"That's certainly the case," agrees Eiseman, "In the end, we cannot underestimate the fact that black is today a fabulous background colour, though. Whatever else happens to be the colour of the season, black is the mainstay, women still have dependable black to rely on. Black is acceptable. You can wear black to a wedding, to a funeral, for any special occasion and women often do so because they know that they're not going to stand out, that there are going to be other people who are wearing black which makes them part of a group."
Comme des Garcons' BLACK collection appears, at least in part, to have been created in acknowledgement of this fact. While Kawakubo's summer main line collection boasts more than its fair share of black, throughout her offering for autumn/winter, it is conspicuous in its absence. When asked how the recession had affected this, the most high-end and innovative of her many lines, she said "not one single iota".
Recession is openly the motivation behind this latest venture, however. In the process of a two-week marathon which involves the opening of no fewer than 11 BLACK stores – six in Japan, and one each in Hong Kong, Seoul, London, Paris and New York – Adrian Joffe maintains that this particular collection does indeed represent a rather more accessible side to the Comme des Garcons brand. "It's not H&M accessible," he laughs – Kawakubo collaborated with the Swedish chain on a collection earlier this year. "But because of the large quantities, because of the fact that instead of producing only 20 or 25 of each design we will produce 200, and new designs will go into the stores every month the volume is high and we're able to keep the cost down. We don't want to do it forever. Rei has said she wants it to continue for as long as the recession lasts. After all, how many iconic pieces are there?"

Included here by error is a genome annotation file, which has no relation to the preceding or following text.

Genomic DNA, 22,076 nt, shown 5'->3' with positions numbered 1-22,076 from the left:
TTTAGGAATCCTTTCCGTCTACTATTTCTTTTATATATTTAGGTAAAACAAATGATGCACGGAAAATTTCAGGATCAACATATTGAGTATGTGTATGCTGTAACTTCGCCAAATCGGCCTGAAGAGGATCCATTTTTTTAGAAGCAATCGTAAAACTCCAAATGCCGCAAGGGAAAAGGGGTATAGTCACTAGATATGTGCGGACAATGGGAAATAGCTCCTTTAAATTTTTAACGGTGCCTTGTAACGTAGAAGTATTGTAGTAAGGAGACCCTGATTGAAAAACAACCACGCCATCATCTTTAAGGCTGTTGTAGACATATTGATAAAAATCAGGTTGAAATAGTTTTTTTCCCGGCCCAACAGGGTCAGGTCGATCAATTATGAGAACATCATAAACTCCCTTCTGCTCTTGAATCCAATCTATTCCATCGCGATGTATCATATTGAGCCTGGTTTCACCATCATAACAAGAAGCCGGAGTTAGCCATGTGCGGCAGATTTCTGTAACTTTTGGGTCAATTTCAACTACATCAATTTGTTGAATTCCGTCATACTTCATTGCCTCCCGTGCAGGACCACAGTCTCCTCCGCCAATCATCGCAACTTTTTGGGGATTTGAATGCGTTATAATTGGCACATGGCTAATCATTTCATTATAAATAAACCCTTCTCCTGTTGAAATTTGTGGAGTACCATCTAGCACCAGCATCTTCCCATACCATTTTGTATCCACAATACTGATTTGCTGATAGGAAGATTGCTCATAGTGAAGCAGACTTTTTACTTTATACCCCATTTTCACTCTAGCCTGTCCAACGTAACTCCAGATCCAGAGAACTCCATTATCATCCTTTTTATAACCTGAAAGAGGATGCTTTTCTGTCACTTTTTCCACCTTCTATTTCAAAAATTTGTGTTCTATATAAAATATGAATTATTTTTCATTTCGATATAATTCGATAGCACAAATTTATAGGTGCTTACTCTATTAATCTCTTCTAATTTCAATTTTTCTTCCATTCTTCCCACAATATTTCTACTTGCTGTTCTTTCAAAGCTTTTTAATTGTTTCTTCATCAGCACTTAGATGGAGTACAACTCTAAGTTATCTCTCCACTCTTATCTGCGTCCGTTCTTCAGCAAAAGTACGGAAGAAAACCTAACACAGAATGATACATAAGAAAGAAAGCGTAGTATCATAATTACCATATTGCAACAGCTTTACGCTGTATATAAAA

If, at one time, there seemed to be little more openly confrontational than a woman dressed in black Comme des Garcons, today that same person may choose to invest in this by now less openly subversive side of Kawakubo's aesthetic to create the backbone of her wardrobe.
Stranger things have happened. Because, in the end, black is nothing if not a multi-faceted beast, one associated with both humility and denial, money and power, the avant-garde and the mainstream, the radical and the conservative, with good and evil, with the sacred and the profane. There is no other colour that carries such diverse connotations, that means so many different things to different people. Given the famously fickle arena that it continues to dominate, it is surely these very paradoxes that give the colour its enduring appeal.
BLACK Comme des Garcons is available from June 18th at Dover Street Market, London W1, 0207 518 0680. Leatrice Eiseman can be contacted at www.colorexpert.com